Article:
Based on this trend, you will now need to have four advertisements on your blog to make $4.00 again.
Over time, those ads will lose value once more, and the vicious cycle of accumulating advertisements begins all over again.
Eventually, you will be showing too many ads and making less money
How many times have you been to one of those sites that is slow to load, filled with video ads following you as you scroll, and more content recommendation widgets than you can handle?
Eventually, your blog will reach a breaking point too: readers will become increasingly frustrated with their experience on your blog, which will increase your site’s bounce rate and decrease the pageviews per visit. Because a site with declining or low traffic is less valuable to advertisers, these lower metrics will decrease the value of all the advertisements on your page. The negative user experience will reflect in your revenue, and the only way you will be able to stay afloat is to keep adding more advertisements.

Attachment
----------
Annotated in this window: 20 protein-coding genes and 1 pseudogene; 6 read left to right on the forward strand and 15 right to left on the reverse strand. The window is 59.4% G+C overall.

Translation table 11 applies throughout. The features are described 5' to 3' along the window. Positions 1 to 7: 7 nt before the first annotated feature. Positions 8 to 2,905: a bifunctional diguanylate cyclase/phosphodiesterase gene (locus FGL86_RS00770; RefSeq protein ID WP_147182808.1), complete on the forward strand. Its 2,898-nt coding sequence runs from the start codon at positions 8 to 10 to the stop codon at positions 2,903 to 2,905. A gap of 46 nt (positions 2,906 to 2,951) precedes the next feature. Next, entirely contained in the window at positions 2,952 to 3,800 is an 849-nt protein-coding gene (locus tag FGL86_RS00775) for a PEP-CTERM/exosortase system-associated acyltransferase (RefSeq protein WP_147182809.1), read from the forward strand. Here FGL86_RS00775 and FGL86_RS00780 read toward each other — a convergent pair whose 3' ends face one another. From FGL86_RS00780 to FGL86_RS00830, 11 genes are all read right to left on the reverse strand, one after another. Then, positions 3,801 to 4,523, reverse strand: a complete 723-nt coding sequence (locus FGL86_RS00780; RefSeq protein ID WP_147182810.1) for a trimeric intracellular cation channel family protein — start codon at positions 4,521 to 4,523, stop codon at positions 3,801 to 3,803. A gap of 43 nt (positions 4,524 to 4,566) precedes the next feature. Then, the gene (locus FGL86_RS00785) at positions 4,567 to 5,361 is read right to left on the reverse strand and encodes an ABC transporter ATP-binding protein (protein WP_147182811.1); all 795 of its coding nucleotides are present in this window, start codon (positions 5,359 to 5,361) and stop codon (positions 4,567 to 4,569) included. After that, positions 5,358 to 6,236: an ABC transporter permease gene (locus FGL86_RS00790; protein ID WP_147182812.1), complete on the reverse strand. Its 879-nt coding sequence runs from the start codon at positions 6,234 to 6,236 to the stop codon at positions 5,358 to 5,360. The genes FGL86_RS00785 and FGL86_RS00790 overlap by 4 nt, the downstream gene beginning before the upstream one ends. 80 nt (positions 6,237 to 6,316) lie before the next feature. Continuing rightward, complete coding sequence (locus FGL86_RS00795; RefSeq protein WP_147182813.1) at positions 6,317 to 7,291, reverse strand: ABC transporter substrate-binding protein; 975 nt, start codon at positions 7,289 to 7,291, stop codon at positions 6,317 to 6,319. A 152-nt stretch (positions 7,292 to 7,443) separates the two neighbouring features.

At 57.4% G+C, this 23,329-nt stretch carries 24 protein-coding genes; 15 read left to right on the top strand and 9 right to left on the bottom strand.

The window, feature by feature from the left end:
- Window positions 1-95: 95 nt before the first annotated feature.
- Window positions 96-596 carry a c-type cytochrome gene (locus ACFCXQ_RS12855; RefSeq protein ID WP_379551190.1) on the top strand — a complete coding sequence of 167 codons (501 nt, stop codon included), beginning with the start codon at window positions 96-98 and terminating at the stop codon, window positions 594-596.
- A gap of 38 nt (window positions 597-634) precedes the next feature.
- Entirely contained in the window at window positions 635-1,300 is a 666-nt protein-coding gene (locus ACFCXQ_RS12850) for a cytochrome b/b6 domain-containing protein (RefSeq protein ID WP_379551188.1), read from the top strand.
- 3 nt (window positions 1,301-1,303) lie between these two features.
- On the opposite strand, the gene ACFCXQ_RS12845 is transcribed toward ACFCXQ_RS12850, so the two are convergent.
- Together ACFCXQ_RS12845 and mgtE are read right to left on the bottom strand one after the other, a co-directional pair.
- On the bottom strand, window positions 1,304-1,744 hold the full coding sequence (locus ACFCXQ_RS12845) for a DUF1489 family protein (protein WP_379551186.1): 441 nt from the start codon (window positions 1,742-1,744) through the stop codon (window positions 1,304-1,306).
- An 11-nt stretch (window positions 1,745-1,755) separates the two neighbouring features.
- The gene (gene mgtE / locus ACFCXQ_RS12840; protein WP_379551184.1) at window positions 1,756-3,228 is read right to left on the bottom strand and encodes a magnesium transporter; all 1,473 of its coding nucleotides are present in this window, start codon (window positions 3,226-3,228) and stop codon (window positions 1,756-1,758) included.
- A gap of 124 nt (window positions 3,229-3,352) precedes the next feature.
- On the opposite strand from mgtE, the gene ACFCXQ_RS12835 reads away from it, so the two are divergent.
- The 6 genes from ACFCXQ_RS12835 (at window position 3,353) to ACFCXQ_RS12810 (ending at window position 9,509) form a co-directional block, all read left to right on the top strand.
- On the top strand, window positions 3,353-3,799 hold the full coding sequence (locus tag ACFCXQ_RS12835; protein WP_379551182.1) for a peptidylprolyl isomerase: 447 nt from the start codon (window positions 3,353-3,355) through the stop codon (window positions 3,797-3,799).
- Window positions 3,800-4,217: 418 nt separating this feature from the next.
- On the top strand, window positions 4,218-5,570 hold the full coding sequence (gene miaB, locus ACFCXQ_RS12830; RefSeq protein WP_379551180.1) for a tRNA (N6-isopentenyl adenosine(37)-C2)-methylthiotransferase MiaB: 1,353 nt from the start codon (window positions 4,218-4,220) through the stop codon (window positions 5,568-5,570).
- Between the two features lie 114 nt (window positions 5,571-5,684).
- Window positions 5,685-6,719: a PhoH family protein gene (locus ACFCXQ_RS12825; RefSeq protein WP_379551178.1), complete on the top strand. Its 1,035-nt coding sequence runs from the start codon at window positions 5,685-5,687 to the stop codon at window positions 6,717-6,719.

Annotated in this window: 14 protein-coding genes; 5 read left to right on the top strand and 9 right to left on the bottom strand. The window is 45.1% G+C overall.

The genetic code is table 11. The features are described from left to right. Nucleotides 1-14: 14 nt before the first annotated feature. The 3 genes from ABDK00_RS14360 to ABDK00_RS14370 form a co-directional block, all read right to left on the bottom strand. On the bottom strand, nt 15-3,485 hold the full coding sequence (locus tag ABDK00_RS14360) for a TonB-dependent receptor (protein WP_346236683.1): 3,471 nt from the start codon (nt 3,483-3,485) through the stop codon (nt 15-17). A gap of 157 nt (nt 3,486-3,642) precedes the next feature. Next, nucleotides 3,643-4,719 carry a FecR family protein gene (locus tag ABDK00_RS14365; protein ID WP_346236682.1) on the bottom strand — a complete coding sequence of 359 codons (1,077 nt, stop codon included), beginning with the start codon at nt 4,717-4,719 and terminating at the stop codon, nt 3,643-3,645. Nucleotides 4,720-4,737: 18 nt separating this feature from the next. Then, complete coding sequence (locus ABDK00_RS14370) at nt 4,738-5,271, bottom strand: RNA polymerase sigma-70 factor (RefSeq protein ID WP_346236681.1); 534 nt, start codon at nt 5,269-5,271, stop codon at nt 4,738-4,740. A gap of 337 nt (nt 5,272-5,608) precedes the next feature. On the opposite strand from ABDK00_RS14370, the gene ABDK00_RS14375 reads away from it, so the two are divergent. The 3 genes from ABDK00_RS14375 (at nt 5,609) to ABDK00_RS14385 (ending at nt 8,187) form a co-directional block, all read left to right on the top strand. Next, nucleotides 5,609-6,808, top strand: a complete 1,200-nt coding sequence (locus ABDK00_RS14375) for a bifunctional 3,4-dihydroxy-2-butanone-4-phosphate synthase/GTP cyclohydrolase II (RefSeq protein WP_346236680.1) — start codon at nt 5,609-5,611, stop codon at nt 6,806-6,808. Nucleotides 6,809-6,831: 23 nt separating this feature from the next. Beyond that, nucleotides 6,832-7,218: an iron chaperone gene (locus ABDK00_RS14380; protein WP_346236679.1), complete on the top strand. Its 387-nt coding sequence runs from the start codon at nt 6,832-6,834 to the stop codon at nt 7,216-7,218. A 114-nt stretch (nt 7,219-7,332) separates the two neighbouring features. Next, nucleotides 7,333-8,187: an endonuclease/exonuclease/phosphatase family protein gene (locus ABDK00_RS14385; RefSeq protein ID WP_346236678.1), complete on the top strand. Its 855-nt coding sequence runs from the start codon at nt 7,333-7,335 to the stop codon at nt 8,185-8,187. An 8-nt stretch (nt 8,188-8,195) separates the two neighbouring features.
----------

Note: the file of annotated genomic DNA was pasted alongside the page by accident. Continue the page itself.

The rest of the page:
User Experience is Key to Revenue
We’ve all been on one of those sites before–you navigate to an article but it takes 10 seconds to load, and even when you begin reading, there are advertisements, surveys, pop-ups, and auto-play videos littered across the page. Sometimes, there are even more ads than content!
Instead of adding an abundance of ads, you should focus on the quality of your content and overall user experience. When your readers are happy and engaged, your blog’s advertisements will be worth more money, requiring you to actually have fewer ads on your blog. By decreasing the number of ads on your blog, advertisers will have to bid higher and higher to beat other competitors.